A quilting extravaganza Oct. 29-30 at Lake Norman Elementary School will appeal to both quilters and nonquilters.
Chairwoman Kandy Murray has spent six months preparing for the 9a.m. opening of the 2010 Quilt Show at 255 Oak Tree Road, off Brawley School Road.
While history buffs learn about the town and cotton mills, shoppers can peruse quilted items for sale and talk to vendors. Artists will want to look at fabrics and designs.
Guild members have been busy. Along with the 174 quilts entered in competition, they have arranged special displays of their handiwork and charitable work. Visitors can vote for their favorite designs.
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One unique exhibit will be the Catawba River Quilt Mural. The women have created individual panels that are hung in a staggered line, depicting the river's flow. Later, the piece will hang at the Charles Mack Citizen Center.
In another area, eight quilts submitted as part of the Guild Challenge will be on view. They have returned from a juried American Quilter's Society International Quilt Show in Tennessee.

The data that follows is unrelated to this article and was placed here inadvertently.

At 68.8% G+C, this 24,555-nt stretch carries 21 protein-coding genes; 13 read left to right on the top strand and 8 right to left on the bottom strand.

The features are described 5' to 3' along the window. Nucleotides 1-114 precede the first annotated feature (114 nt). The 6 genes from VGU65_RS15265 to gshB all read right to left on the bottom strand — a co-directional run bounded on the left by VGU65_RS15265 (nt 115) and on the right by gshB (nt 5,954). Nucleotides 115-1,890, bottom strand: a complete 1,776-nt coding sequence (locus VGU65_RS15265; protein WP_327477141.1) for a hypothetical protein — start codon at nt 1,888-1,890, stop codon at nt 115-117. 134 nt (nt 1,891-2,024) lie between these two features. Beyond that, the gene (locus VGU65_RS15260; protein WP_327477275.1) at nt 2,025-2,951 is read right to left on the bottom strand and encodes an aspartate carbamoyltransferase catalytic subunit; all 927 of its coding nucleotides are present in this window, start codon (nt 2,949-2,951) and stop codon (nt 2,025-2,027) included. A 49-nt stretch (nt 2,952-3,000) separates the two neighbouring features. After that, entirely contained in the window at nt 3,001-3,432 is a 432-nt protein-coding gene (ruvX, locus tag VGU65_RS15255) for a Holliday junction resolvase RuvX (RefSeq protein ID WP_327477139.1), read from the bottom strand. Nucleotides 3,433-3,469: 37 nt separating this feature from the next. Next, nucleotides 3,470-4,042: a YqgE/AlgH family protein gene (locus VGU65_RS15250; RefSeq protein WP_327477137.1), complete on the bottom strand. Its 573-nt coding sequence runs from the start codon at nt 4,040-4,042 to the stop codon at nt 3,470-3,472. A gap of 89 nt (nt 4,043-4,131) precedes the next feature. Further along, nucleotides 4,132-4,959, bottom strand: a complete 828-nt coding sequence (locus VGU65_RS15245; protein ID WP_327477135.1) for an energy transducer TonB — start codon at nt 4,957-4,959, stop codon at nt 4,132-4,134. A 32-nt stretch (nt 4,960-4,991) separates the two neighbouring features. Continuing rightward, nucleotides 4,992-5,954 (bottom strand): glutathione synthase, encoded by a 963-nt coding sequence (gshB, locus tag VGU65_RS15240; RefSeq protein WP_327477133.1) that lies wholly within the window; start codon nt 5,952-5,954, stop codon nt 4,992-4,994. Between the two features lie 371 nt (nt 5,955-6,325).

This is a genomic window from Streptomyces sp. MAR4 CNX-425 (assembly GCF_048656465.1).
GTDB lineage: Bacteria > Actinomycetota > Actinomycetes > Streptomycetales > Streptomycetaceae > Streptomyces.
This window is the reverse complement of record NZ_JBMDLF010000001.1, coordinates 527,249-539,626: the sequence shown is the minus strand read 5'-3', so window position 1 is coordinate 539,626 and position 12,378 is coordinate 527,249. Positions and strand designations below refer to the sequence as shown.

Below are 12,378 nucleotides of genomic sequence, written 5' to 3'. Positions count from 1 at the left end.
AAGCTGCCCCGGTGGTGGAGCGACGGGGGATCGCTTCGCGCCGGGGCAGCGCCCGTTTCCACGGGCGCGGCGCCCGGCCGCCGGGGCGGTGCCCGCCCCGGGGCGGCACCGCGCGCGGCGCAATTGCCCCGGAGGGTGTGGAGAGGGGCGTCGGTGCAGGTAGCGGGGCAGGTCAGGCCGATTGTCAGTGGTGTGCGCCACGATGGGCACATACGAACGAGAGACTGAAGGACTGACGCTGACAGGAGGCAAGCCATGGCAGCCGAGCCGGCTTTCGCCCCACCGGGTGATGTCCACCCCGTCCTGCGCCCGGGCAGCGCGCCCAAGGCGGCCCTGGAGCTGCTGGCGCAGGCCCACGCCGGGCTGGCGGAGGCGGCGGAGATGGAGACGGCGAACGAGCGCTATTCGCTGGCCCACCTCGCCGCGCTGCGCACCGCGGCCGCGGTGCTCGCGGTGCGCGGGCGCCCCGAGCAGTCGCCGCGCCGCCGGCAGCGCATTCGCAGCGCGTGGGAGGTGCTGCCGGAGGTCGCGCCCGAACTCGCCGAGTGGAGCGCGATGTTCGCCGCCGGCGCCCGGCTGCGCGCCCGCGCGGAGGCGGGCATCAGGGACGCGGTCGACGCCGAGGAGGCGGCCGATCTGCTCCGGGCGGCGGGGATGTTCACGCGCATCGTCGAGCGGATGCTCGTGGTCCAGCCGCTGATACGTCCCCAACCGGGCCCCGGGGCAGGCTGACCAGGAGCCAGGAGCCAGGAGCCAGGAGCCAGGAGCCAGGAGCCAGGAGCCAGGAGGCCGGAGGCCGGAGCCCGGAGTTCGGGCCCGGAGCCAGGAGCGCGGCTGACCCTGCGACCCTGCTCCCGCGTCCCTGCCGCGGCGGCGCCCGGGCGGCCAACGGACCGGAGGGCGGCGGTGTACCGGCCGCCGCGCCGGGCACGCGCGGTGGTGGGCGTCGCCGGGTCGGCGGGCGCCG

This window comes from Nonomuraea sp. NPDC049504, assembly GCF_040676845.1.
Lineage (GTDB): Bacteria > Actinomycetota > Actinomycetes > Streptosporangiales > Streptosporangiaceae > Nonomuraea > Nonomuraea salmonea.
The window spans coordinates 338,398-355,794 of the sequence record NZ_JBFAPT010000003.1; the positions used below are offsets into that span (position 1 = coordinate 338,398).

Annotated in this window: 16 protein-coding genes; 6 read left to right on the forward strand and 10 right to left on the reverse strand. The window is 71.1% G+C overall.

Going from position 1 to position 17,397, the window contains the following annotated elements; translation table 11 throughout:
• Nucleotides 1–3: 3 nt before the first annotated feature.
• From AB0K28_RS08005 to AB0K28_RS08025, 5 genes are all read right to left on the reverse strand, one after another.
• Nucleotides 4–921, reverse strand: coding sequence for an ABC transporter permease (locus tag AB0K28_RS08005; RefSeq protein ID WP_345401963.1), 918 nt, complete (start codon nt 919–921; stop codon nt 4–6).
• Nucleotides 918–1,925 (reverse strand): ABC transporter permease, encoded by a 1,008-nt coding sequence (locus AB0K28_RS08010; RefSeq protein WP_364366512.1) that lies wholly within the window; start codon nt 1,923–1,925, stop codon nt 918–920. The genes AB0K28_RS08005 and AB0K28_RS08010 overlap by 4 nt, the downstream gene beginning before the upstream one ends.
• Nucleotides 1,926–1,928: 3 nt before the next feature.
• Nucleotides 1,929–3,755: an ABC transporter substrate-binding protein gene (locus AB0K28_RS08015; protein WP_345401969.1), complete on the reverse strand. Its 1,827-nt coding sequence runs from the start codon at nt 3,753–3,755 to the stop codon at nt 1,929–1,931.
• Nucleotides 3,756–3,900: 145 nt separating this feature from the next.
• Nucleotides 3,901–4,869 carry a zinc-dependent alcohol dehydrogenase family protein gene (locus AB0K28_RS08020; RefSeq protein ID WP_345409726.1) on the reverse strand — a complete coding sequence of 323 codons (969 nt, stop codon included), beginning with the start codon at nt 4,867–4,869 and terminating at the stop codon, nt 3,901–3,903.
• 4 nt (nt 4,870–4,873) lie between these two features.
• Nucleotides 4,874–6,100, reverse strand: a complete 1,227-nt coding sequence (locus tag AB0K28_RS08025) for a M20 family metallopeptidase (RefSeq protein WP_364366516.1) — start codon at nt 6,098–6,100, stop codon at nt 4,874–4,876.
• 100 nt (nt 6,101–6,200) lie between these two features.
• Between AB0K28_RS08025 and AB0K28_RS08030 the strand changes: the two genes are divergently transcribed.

As the exhibits will demonstrate, modern quilts have evolved. Fabrics have changed dramatically, and today's designs are different, said Jean Cauble, president of the Mooresville Centerpiece Quilters' Guild.. Less work is done by hand, and colors are more vibrant.
But lovers of antique quilts have not been forgotten. Layers of old and antique quilts will be stacked on a bed. At 10 a.m. and 3 p.m. daily, historians will turn them and talk about each. Some will be for sale.
Historian Cindy Jacobs will share information about local textiles. She has developed a display from the Mooresville Cotton Mills Museum and Heritage Center that traces the town's history and that of the cotton mills.
As Jacobs searched for artifacts, she unearthed fabric from the early 1960s. Guild members Bev Walls and Perma Brown are using the material to make a quilt that highlights elements of the cloth's weave.
Original fabric swatch books and capped swatches from 1934 to 1964 will be displayed. Two small looms, along with photographs and memorabilia from Mooresville and Burlington mills, will help tell the story of raw cotton's journey to become fabric. Former mill employees will be available to discuss their experiences.
Brown has a connection to the mills and a story: Her grandmother began working at a cotton mill in Troutman at age 9. While the young girl played outside with dolls during break, a supervisor took care of her loom.
October is a busy month on Brawley School Road. The second annual Lakeside Artists Studio Tour will be held 6-9 p.m. Oct. 15 and 9 a.m.-5 p.m. Oct. 16. Six artists' home studios on Brawley Peninsula will be open. Guest artists will appear at each location.
Admission is free, and there will be a drawing for a door prize. For more information about artists and an interactive map, visit LKNStudios.com.